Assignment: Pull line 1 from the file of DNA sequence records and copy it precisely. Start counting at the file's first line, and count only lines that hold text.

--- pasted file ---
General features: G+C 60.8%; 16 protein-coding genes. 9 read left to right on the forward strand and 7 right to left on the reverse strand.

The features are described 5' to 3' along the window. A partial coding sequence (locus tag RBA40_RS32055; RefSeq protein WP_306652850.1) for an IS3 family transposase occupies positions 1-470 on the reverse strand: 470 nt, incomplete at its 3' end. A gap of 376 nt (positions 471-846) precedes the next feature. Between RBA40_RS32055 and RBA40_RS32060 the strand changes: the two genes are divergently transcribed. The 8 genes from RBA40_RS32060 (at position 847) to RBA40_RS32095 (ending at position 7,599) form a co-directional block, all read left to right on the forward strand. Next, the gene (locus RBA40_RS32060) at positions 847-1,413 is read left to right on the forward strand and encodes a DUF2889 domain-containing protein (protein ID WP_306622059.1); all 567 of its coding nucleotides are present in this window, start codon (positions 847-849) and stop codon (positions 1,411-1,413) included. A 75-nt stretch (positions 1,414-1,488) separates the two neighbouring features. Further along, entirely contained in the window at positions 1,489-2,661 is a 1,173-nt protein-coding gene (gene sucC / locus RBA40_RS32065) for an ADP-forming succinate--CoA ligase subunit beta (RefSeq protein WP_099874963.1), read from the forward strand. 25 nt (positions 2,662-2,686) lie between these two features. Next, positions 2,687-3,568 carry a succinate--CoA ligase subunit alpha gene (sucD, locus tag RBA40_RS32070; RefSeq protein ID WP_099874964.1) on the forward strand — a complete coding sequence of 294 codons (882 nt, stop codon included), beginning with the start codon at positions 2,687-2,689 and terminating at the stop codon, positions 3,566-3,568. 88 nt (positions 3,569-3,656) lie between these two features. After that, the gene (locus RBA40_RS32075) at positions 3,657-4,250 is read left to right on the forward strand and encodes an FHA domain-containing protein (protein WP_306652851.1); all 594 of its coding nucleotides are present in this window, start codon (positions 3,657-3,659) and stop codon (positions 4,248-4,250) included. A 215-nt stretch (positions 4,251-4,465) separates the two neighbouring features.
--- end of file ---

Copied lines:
General features: G+C 60.8%; 16 protein-coding genes. 9 read left to right on the forward strand and 7 right to left on the reverse strand.